• Communication: An analyst has to explain their recommendations clearly for leaders to understand how budget decisions can affect their companies. This work requires strong written and oral communication skills.
  • Time Management: Budget analysts have to manage their time and meet important deadlines. Strong time management skills also allow analysts to value their coworkers' time, including executives and managers.

Budget Analysis Areas of Expertise

Budget analysts in many industries, including nonprofit organizations and large government agencies. Each sector requires analysts to use unique skills and approaches to solve budgetary problems.

Learn more about the most common industries for budget analysts below.

Government Budget Analysis

This is the most popular industry for budget analysts. According to the Bureau of Labor and Statistics (BLS), 46% of budget analysts work in local, state, or federal governments.

These analysts assist government agency leaders in developing budgets and assessing program results. They also recommend funding adjustments, like defunding underperforming programs or redistributing extra resources. Budget analysts may attend committee hearings to explain financial plans and recommendations to legislators.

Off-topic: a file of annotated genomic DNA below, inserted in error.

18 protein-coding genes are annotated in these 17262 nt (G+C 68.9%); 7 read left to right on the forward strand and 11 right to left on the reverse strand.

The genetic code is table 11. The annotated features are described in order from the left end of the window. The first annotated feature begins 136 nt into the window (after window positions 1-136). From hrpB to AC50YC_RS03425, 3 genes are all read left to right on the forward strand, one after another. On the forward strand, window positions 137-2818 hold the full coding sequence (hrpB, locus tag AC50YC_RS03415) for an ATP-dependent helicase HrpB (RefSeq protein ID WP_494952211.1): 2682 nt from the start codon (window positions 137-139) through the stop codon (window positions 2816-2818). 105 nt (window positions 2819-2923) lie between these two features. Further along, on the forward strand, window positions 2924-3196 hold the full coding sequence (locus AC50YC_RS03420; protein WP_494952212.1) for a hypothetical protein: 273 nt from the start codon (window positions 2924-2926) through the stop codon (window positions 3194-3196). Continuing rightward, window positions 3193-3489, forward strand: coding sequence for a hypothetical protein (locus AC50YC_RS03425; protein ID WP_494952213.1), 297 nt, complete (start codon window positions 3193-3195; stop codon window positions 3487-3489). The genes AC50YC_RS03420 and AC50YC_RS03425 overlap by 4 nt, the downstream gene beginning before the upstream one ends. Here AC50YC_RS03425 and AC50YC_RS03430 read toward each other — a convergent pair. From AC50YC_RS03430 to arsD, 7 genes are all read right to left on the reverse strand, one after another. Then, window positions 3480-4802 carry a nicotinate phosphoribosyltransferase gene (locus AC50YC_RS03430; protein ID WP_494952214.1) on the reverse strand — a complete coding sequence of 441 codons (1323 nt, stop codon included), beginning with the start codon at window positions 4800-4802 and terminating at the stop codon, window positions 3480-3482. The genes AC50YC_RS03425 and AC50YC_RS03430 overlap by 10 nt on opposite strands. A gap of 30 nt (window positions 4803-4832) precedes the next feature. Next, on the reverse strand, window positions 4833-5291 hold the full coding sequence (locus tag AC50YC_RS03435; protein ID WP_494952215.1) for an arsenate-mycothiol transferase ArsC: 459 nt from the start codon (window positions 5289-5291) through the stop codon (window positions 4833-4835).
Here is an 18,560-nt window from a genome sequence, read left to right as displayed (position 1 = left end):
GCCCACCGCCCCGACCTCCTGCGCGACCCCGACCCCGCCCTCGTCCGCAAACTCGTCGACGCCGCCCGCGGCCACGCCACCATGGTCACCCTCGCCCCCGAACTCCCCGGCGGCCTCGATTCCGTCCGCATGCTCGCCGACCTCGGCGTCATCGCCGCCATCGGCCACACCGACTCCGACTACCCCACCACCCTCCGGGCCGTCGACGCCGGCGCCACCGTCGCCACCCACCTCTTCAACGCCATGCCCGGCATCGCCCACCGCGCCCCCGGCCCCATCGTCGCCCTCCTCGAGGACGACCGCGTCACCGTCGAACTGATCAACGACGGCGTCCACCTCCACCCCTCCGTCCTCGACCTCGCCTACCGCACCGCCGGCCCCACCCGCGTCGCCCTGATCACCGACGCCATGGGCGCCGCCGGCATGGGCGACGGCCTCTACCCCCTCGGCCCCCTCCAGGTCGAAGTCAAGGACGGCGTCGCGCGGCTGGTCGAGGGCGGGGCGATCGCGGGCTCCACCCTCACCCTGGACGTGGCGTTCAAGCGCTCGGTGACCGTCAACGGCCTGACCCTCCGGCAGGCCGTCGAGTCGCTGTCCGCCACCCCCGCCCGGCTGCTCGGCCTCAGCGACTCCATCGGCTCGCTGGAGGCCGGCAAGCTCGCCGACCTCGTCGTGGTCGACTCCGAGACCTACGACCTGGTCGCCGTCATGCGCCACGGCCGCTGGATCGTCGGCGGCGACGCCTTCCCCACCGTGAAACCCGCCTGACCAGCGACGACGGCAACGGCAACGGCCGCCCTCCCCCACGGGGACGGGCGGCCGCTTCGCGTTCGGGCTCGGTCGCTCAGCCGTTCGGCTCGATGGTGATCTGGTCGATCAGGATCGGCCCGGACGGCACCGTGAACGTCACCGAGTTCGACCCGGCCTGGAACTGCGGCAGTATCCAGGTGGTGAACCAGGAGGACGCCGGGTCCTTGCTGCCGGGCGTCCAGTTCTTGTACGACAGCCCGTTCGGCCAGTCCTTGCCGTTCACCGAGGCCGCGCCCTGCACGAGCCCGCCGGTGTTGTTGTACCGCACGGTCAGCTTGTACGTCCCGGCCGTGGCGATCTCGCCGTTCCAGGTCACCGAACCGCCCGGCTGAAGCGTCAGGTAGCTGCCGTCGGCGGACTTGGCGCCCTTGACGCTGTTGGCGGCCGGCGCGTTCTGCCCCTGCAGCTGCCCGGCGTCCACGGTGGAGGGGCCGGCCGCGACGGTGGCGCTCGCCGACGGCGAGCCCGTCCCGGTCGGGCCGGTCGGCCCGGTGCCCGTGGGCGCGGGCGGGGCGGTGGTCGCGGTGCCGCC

Most analysts start in entry-level positions but can advance to intermediate and senior-level positions as they gain experience.

A budget analyst may earn optional certified government financial manager (CGFM) credentials, which can also help to advance their career. Pursuing CGFM certification involves passing exams, meeting experience and ethics requirements, and completing continuing education.

Common Job Titles

  • Budget analyst I
  • Budget analyst II
  • Budget analyst III
  • Senior budget analyst

Corporate Budget Analysis

Budget analysts that work in the private sector allocate companies' resources to meet goals and objectives. One of their primary duties, unlike government budget analysts, is to assist companies in increasing profit.